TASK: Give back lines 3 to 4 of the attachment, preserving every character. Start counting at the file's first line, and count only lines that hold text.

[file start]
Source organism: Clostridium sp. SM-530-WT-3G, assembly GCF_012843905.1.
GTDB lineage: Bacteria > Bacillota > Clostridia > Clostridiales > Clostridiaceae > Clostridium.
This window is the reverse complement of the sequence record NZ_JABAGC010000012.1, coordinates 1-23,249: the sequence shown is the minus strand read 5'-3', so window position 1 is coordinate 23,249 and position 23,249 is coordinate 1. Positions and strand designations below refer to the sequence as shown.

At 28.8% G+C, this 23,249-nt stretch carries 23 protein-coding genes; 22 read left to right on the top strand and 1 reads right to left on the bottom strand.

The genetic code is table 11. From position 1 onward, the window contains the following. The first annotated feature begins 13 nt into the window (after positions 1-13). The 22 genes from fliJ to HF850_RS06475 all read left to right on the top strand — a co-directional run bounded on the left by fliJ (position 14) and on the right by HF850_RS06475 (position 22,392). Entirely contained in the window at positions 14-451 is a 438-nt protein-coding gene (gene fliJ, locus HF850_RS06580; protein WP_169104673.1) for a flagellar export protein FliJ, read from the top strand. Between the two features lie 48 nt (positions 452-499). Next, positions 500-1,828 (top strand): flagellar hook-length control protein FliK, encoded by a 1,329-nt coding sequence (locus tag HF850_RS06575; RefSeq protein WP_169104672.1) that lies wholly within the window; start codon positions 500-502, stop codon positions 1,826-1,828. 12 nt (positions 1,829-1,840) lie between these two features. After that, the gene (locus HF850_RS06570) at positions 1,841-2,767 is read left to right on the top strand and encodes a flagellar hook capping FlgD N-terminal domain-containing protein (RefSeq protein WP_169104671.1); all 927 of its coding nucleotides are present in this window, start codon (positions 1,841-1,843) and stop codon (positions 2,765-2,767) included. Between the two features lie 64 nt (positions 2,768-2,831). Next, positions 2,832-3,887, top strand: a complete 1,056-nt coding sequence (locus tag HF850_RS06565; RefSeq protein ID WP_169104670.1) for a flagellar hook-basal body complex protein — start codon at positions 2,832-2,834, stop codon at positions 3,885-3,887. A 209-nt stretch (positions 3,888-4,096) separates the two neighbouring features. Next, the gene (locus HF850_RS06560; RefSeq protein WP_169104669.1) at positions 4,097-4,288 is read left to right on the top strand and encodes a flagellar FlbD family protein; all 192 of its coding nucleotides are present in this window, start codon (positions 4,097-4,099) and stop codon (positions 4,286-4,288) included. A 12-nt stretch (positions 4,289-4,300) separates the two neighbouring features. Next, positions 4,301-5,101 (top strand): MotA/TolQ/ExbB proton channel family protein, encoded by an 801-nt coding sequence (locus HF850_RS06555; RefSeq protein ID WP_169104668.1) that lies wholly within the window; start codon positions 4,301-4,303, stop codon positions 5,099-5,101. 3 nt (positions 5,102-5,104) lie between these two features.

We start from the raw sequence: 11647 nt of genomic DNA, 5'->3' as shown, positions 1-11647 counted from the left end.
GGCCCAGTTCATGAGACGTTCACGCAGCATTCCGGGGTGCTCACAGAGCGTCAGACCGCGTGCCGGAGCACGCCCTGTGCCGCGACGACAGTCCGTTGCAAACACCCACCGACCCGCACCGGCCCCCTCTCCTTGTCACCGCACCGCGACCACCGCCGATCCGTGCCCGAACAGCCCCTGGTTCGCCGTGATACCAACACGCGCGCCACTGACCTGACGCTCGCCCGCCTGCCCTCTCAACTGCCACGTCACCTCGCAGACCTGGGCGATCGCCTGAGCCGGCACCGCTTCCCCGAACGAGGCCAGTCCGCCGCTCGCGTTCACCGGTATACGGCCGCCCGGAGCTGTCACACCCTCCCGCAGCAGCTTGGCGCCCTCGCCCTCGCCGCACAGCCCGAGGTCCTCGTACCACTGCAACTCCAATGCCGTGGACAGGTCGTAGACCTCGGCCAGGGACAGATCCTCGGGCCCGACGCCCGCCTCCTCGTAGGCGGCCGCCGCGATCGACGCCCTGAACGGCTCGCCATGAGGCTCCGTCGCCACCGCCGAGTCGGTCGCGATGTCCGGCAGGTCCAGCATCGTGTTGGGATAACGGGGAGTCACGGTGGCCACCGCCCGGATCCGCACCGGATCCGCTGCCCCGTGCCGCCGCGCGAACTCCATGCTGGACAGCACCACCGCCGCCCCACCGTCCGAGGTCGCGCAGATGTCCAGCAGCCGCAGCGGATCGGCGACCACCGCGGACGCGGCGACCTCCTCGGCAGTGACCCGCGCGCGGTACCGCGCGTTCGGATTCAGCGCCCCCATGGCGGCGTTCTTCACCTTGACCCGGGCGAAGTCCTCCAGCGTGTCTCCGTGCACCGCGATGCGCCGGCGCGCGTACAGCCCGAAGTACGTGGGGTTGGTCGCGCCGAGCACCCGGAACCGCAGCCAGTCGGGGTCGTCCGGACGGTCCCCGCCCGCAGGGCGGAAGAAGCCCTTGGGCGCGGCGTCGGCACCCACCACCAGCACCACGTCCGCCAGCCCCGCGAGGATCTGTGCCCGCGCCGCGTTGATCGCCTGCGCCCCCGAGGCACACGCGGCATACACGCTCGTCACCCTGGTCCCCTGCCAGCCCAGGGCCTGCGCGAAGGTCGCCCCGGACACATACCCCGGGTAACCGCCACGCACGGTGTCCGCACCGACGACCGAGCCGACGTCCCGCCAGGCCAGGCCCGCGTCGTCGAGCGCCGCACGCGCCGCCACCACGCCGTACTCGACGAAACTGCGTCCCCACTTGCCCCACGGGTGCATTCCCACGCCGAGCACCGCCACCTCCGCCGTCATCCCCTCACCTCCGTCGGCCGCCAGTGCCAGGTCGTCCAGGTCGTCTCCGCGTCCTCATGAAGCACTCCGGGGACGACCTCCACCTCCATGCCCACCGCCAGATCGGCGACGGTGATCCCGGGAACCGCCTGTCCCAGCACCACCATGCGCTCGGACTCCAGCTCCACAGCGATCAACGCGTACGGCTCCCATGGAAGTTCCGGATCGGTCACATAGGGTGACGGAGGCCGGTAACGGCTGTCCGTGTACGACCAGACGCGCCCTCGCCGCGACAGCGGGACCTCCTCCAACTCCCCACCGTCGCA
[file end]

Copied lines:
This window is the reverse complement of the sequence record NZ_JABAGC010000012.1, coordinates 1-23,249: the sequence shown is the minus strand read 5'-3', so window position 1 is coordinate 23,249 and position 23,249 is coordinate 1. Positions and strand designations below refer to the sequence as shown.

At 28.8% G+C, this 23,249-nt stretch carries 23 protein-coding genes; 22 read left to right on the top strand and 1 reads right to left on the bottom strand.